December 8, 2020

A Warm Farewell & A Warm Welcome

Neighborhood Funders Group is a place for meaning-making in philanthropy. We offer funders a political home: a place to connect, strategize, and take action.

A big part of how we make meaning and take action is incubating spaces for funders to organize and grow new initiatives — all toward the ultimate goal of shifting money and power in philanthropy to justice and equity.


These initiatives include Funders for Justice (FFJ), an NFG program that was created in 2014 to mobilize funding resources in solidarity with the uprisings in Ferguson, Missouri, and Black communities and other communities of color resisting state violence and criminalization around the country. Since the first phone call where the idea was sparked, FFJ Director Lorraine Ramirez and NFG staff & members worked in close partnership with movement leaders to grow and nurture FFJ as an NFG program.

Over the past six years, FFJ has mobilized millions of dollars to support grassroots organizing led by and for people of color at the intersections of racial justice, gender justice, anti-criminalization, and models for community safety and justice. FFJ expanded NFG’s intersectional political framework and deepened NFG’s relationship with movement leaders. And now, FFJ is ready to take root on its own.

At the end of 2020, FFJ will transition out of NFG to build upon its growth and continue mobilizing resources to grassroots organizing. With this transition, Lorraine will become FFJ’s Executive Director. Please follow FFJ’s next journey at and keep in touch with Lorraine at info [@] On behalf of the entire NFG team, I extend so much gratitude and appreciation to Lorraine, Shaena Johnson — FFJ’s new Program Director, and FFJ co-chairs Molly Schultz Hafid of Butler Family Fund, Tynesha McHarris of Black Harvest, and Manuela Arciniegas of Andrus Family Fund. I look forward to continued and ongoing collaboration between NFG and FFJ to push philanthropy to support grassroots power building so that Black, Indigenous, and people of color communities thrive.


As we celebrate FFJ’s next stage of growth, I am also excited to announce that the LIFT Fund and NFG have developed a strategic partnership. The LIFT Fund is now a fiscally-sponsored project at NFG, and will continue to be led by Valeria Treves, Director, and Jennifer Muñoz, Program Coordinator.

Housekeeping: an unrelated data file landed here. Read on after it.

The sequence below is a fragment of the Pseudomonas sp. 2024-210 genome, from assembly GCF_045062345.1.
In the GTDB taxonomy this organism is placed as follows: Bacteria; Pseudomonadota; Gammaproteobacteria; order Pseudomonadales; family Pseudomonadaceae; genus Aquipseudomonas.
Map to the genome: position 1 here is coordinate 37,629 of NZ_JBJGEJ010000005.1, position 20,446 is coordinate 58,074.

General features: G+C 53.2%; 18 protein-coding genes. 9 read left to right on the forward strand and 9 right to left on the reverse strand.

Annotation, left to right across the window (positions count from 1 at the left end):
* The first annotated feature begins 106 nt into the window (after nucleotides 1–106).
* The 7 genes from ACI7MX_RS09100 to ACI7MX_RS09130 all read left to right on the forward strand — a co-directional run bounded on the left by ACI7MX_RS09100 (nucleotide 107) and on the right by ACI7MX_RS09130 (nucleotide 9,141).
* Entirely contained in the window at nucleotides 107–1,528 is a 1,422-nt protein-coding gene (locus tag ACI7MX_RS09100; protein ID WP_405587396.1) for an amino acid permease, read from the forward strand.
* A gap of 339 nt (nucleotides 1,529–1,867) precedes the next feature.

Established in 2011 as a partnership between the AFL-CIO and philanthropic institutions, the Labor Innovations for the 21st Century (LIFT) Fund is a first-of-its-kind fund that supports collaboration and innovation around new forms of worker organizing through grantmaking, creating convening spaces, and disseminating research and learnings. Since its founding, the LIFT Fund has moved over $4.5 million in grants to more than 90 collaborative worker organizing projects that are engaged in cutting-edge strategies for building worker power.

NFG and the LIFT Fund share a commitment to a powerful worker justice movement. We have been close collaborators in propelling philanthropy and labor to be movement partners — especially through NFG’s Funders for a Just Economy program.


Please join me in wishing a warm farewell to Funders for Justice and a warm welcome to the LIFT Fund as a fiscally sponsored project.

I am honored to lead NFG into the next year as we grow, change, and respond to the needs of the moment for both philanthropy and our communities. My commitment to organize funders who are moving more money to Black, Indigenous, and people of color communities and accelerating racial, economic, gender, and climate justice is steadfast. NFG has been the place to find my co-conspirators in this work, and I am excited to continue to build with each of you.

In community,

Adriana Rocha
Neighborhood Funders Group

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January 13, 2022

Saying ‘no’ and rest as resistance: NFG's December 2021 Newsletter

At the beginning of this month, Neighborhood Funders Group hosted our final Member Connection Call of 2021. These calls are informal virtual spaces for grantmakers to truly connect and co-conspire; if you haven't joined one yet, we hope that you will in 2022 — register here for our next call on January 26!

On this year's Member Connection Calls, we've talked about how we're infusing care into our organizations and grantmaking, racial capitalism, racial justice organizing in specific places (and how philanthropy must move more + more + more money to BIPOC and low-income communities), rapid response funding, and lessons revealed to us by the pandemic on how to be better grantmakers and liberate all philanthropic assets.

We've shared the things that never fail to bring us comfort, offered tips for harnessing joy in all of the seasons, and taken each other on trips through our memories to our favorite vacation spots.

After co-hosting Member Connection Calls with NFG's President, Adriana Rocha, for well over a year, I've found that something that someone shares at each call resonates deeply for me. On this December call, it was: